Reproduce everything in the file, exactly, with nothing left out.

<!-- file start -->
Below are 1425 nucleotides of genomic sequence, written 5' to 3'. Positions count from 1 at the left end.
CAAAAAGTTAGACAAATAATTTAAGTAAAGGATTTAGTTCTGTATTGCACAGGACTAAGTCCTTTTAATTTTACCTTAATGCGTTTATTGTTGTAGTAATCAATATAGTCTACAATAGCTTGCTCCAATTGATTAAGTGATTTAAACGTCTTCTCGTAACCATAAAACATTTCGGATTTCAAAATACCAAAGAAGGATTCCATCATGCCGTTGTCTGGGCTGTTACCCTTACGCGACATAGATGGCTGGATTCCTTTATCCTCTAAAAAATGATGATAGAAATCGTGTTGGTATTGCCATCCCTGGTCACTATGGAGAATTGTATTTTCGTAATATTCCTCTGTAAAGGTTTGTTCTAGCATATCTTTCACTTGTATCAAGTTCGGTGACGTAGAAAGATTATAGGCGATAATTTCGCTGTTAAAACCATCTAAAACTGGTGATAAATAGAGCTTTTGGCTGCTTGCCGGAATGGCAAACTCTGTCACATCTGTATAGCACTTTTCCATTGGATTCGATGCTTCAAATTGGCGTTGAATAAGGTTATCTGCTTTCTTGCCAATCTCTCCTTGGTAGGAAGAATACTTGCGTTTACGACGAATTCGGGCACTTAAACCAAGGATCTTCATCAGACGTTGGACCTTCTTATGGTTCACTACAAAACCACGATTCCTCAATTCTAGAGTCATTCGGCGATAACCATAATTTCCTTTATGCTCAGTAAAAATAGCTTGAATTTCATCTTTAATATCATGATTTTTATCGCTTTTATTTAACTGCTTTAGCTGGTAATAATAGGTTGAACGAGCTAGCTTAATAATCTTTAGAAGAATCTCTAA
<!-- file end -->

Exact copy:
Below are 1425 nucleotides of genomic sequence, written 5' to 3'. Positions count from 1 at the left end.
CAAAAAGTTAGACAAATAATTTAAGTAAAGGATTTAGTTCTGTATTGCACAGGACTAAGTCCTTTTAATTTTACCTTAATGCGTTTATTGTTGTAGTAATCAATATAGTCTACAATAGCTTGCTCCAATTGATTAAGTGATTTAAACGTCTTCTCGTAACCATAAAACATTTCGGATTTCAAAATACCAAAGAAGGATTCCATCATGCCGTTGTCTGGGCTGTTACCCTTACGCGACATAGATGGCTGGATTCCTTTATCCTCTAAAAAATGATGATAGAAATCGTGTTGGTATTGCCATCCCTGGTCACTATGGAGAATTGTATTTTCGTAATATTCCTCTGTAAAGGTTTGTTCTAGCATATCTTTCACTTGTATCAAGTTCGGTGACGTAGAAAGATTATAGGCGATAATTTCGCTGTTAAAACCATCTAAAACTGGTGATAAATAGAGCTTTTGGCTGCTTGCCGGAATGGCAAACTCTGTCACATCTGTATAGCACTTTTCCATTGGATTCGATGCTTCAAATTGGCGTTGAATAAGGTTATCTGCTTTCTTGCCAATCTCTCCTTGGTAGGAAGAATACTTGCGTTTACGACGAATTCGGGCACTTAAACCAAGGATCTTCATCAGACGTTGGACCTTCTTATGGTTCACTACAAAACCACGATTCCTCAATTCTAGAGTCATTCGGCGATAACCATAATTTCCTTTATGCTCAGTAAAAATAGCTTGAATTTCATCTTTAATATCATGATTTTTATCGCTTTTATTTAACTGCTTTAGCTGGTAATAATAGGTTGAACGAGCTAGCTTAATAATCTTTAGAAGAATCTCTAA